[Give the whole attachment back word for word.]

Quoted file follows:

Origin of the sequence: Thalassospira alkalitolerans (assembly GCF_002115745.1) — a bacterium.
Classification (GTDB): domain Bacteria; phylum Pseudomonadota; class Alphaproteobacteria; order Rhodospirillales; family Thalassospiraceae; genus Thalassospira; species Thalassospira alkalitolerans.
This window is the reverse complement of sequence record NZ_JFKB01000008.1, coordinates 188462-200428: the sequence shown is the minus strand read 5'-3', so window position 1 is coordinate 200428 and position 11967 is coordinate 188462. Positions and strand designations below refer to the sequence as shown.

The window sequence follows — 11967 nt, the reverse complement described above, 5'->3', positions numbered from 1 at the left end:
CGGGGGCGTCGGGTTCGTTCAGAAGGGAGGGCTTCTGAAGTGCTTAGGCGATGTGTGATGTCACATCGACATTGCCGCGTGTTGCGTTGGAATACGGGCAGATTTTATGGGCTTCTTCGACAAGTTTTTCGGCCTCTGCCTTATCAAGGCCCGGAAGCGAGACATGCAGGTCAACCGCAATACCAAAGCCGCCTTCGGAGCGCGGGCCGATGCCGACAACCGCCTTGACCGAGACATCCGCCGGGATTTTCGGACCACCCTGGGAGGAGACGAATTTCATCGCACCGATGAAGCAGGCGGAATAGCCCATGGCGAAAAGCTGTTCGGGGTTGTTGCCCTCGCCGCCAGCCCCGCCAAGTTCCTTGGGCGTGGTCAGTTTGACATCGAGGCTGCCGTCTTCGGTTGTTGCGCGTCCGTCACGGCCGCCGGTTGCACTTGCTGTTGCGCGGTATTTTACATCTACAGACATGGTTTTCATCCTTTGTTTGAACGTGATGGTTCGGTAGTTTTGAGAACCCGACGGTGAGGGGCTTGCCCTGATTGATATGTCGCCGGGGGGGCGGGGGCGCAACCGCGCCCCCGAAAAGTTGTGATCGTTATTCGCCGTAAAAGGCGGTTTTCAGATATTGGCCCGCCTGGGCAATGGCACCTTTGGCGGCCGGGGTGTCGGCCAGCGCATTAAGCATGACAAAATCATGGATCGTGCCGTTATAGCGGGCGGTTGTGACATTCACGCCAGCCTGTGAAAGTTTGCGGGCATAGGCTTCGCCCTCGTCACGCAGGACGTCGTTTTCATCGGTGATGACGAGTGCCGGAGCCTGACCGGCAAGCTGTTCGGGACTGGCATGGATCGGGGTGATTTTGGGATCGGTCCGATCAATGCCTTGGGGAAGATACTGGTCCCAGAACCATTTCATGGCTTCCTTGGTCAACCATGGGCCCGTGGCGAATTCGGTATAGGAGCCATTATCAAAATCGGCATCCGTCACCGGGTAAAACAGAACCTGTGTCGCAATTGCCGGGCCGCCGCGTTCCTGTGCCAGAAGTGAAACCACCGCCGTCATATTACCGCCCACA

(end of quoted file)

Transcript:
Origin of the sequence: Thalassospira alkalitolerans (assembly GCF_002115745.1) — a bacterium.
Classification (GTDB): domain Bacteria; phylum Pseudomonadota; class Alphaproteobacteria; order Rhodospirillales; family Thalassospiraceae; genus Thalassospira; species Thalassospira alkalitolerans.
This window is the reverse complement of sequence record NZ_JFKB01000008.1, coordinates 188462-200428: the sequence shown is the minus strand read 5'-3', so window position 1 is coordinate 200428 and position 11967 is coordinate 188462. Positions and strand designations below refer to the sequence as shown.

The window sequence follows — 11967 nt, the reverse complement described above, 5'->3', positions numbered from 1 at the left end:
CGGGGGCGTCGGGTTCGTTCAGAAGGGAGGGCTTCTGAAGTGCTTAGGCGATGTGTGATGTCACATCGACATTGCCGCGTGTTGCGTTGGAATACGGGCAGATTTTATGGGCTTCTTCGACAAGTTTTTCGGCCTCTGCCTTATCAAGGCCCGGAAGCGAGACATGCAGGTCAACCGCAATACCAAAGCCGCCTTCGGAGCGCGGGCCGATGCCGACAACCGCCTTGACCGAGACATCCGCCGGGATTTTCGGACCACCCTGGGAGGAGACGAATTTCATCGCACCGATGAAGCAGGCGGAATAGCCCATGGCGAAAAGCTGTTCGGGGTTGTTGCCCTCGCCGCCAGCCCCGCCAAGTTCCTTGGGCGTGGTCAGTTTGACATCGAGGCTGCCGTCTTCGGTTGTTGCGCGTCCGTCACGGCCGCCGGTTGCACTTGCTGTTGCGCGGTATTTTACATCTACAGACATGGTTTTCATCCTTTGTTTGAACGTGATGGTTCGGTAGTTTTGAGAACCCGACGGTGAGGGGCTTGCCCTGATTGATATGTCGCCGGGGGGGCGGGGGCGCAACCGCGCCCCCGAAAAGTTGTGATCGTTATTCGCCGTAAAAGGCGGTTTTCAGATATTGGCCCGCCTGGGCAATGGCACCTTTGGCGGCCGGGGTGTCGGCCAGCGCATTAAGCATGACAAAATCATGGATCGTGCCGTTATAGCGGGCGGTTGTGACATTCACGCCAGCCTGTGAAAGTTTGCGGGCATAGGCTTCGCCCTCGTCACGCAGGACGTCGTTTTCATCGGTGATGACGAGTGCCGGAGCCTGACCGGCAAGCTGTTCGGGACTGGCATGGATCGGGGTGATTTTGGGATCGGTCCGATCAATGCCTTGGGGAAGATACTGGTCCCAGAACCATTTCATGGCTTCCTTGGTCAACCATGGGCCCGTGGCGAATTCGGTATAGGAGCCATTATCAAAATCGGCATCCGTCACCGGGTAAAACAGAACCTGTGTCGCAATTGCCGGGCCGCCGCGTTCCTGTGCCAGAAGTGAAACCACCGCCGTCATATTACCGCCCACA